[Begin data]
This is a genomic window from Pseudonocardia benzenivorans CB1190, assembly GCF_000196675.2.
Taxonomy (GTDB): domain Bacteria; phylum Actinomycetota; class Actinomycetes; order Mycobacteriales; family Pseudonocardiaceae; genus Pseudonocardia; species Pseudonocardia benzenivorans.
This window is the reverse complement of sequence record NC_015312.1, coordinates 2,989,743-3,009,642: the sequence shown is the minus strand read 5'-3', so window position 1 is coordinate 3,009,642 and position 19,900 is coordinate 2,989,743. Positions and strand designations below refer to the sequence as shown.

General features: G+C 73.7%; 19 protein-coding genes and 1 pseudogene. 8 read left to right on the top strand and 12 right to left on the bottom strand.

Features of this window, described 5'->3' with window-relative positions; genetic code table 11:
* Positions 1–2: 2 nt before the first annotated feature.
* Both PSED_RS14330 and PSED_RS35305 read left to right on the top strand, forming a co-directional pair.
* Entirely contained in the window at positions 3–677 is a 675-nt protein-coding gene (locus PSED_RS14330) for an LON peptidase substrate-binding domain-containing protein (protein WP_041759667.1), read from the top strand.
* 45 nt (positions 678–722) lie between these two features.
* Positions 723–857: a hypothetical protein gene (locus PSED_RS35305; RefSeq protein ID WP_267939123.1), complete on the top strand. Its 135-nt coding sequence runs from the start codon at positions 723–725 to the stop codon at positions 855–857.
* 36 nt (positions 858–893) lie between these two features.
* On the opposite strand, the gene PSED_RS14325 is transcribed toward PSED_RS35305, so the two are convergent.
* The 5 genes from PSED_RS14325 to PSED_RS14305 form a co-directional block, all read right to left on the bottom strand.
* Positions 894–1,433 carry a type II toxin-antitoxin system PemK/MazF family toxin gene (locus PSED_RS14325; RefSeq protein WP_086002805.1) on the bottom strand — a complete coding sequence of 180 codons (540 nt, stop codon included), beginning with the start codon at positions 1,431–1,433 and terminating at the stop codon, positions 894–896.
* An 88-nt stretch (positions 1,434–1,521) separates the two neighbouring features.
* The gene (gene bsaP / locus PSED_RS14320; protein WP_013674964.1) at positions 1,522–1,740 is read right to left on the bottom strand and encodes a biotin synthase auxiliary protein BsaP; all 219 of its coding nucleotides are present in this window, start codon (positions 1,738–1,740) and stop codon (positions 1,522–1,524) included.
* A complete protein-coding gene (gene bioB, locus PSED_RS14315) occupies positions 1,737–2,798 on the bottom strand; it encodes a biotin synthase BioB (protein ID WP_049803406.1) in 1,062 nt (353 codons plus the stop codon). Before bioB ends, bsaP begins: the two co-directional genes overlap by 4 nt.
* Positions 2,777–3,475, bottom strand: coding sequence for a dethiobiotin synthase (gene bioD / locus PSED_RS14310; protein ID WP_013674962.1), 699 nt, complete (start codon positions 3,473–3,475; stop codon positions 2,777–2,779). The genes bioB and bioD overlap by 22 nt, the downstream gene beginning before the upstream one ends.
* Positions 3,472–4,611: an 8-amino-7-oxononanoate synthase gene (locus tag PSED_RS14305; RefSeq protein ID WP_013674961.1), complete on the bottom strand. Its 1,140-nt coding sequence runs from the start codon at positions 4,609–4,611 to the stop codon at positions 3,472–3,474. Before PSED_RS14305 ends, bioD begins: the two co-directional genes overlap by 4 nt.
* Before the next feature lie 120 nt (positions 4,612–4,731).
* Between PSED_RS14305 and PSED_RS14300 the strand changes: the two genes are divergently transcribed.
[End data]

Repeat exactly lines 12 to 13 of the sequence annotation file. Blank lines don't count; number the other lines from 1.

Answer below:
* On the opposite strand, the gene PSED_RS14325 is transcribed toward PSED_RS35305, so the two are convergent.
* The 5 genes from PSED_RS14325 to PSED_RS14305 form a co-directional block, all read right to left on the bottom strand.